19.
Braz J Infect Dis ; 11(4): 390-4, 2007 Aug.
Artigo em Inglês | MEDLINE | ID: mdl-17873990

RESUMO

Genotype testing for HIV-1 drug resistance is useful for selecting antiretroviral drug regimens for patients experiencing therapeutic failure, but the optimal means for interpreting the test results is unknown because many HIV-1 protease and reverse transcriptase (RT) mutations contribute to drug resistance. This study identified common combinations of resistance mutations related to antiretroviral resistance profiles. From April 2002 to March 2004, 101 protease and RT sequences were determined for HIV-1 isolates from patients who were failing antiretroviral therapy. The resistance profile was evaluated using the Stanford Database program. Male patients predominated (76.2%), the median age was 38 years, the average CD4 count was 279.21 cells/mm(3) and the average viral load was 4.49 log. In relation to protease inhibitors (IP) 31 mutation patterns were detected, 49 mutation patterns were detected in Nucleoside RT Inhibitors (NRTI), and 17 patterns were found in the Non Nucleoside RT Inhibitors (NNRTI). K65R was detected in 5.9% of the isolates. The most frequent mutations were: L90M, M184V and K103N related to PI's, NRTI's and NNRTI's, respectively. The best antiretroviral susceptibility was found to be Lopinavir in the PI class and Tenofovir in the NRTI class. The top six mutation patterns accounted for 49% of the resistance to PI's, for 38.5% of NRTI resistance, and the top two mutation patterns accounted for 40.9% of resistance to NNRTI's.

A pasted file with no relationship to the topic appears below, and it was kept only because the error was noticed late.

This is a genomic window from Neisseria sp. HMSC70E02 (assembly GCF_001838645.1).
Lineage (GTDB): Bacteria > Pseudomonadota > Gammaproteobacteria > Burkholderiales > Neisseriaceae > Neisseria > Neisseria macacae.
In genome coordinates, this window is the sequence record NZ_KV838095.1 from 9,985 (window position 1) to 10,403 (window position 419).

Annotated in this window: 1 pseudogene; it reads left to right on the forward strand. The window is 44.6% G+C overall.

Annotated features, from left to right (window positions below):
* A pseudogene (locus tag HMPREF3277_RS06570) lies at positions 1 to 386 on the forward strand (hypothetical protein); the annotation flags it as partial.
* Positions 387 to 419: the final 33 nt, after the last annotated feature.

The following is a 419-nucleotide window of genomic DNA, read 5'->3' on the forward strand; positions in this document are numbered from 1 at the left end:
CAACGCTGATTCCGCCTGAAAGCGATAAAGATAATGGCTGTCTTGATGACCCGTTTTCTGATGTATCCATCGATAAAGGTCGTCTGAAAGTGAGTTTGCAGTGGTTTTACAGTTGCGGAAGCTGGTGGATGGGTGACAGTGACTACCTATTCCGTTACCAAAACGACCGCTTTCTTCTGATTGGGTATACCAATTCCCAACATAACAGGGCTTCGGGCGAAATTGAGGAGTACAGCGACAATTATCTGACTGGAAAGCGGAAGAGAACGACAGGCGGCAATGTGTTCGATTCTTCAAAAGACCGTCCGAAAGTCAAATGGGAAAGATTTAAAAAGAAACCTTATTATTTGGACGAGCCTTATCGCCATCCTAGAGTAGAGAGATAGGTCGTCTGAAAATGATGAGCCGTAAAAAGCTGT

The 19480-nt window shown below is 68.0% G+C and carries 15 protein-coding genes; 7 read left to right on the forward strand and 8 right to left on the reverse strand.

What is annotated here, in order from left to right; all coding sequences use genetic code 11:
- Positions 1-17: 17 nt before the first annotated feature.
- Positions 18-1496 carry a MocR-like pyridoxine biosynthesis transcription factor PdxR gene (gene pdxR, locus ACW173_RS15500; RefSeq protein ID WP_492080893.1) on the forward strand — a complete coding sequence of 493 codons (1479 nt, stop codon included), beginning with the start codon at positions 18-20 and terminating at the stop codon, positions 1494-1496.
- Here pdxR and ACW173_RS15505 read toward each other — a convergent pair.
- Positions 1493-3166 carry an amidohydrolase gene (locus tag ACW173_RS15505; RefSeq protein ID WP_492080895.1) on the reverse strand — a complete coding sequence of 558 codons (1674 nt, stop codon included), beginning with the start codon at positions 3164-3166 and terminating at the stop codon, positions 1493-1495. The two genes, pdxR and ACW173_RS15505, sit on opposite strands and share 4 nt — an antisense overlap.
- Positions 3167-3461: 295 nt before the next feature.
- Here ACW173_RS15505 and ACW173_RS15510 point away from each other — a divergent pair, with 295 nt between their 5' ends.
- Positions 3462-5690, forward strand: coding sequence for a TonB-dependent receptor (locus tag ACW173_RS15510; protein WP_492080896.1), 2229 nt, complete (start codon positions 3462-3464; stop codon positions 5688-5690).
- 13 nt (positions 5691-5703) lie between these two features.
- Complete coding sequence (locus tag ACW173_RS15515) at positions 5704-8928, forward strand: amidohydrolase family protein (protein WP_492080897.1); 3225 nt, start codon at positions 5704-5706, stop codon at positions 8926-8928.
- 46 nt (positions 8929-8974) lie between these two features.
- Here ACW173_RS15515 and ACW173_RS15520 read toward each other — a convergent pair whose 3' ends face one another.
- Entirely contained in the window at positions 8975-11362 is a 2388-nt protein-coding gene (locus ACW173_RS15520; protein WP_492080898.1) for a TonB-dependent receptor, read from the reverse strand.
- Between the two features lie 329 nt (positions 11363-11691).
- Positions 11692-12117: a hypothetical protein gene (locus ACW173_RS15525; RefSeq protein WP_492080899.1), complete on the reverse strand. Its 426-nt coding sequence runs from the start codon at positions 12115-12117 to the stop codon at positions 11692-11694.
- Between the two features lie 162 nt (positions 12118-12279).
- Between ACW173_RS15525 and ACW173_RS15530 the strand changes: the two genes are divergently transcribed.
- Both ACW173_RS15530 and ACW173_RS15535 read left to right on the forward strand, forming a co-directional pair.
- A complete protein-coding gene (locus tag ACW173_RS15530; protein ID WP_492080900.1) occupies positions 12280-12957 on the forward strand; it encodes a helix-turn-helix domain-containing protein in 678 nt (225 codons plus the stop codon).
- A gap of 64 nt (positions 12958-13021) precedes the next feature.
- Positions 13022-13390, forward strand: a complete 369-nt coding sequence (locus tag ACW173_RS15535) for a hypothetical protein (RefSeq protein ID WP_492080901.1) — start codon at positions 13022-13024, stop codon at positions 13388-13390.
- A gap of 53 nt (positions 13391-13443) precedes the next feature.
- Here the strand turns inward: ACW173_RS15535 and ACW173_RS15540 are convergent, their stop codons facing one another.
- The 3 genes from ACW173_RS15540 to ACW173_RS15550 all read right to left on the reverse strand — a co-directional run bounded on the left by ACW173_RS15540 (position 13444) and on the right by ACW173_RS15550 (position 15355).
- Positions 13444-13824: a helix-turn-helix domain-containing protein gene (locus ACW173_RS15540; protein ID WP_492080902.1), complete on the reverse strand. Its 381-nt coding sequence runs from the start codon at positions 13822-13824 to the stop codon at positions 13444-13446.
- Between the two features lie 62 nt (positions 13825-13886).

Assuntos
Fármacos Anti-HIV/uso terapêutico , Farmacorresistência Viral/genética , Infecções por HIV/virologia , HIV-1/genética , Mutação , Adolescente , Adulto , Idoso , Brasil , Contagem de Linfócito CD4 , Criança , Feminino , Genótipo , Infecções por HIV/tratamento farmacológico , Protease de HIV/genética , Transcriptase Reversa do HIV/genética , HIV-1/efeitos dos fármacos , HIV-1/enzimologia , Humanos , Masculino , Pessoa de Meia-Idade , RNA Viral/genética , Falha de Tratamento , Carga Viral
20.
Braz. j. infect. dis ; 11(4): 390-394, Aug. 2007. tab
Artigo em Inglês | LILACS | ID: lil-460697

RESUMO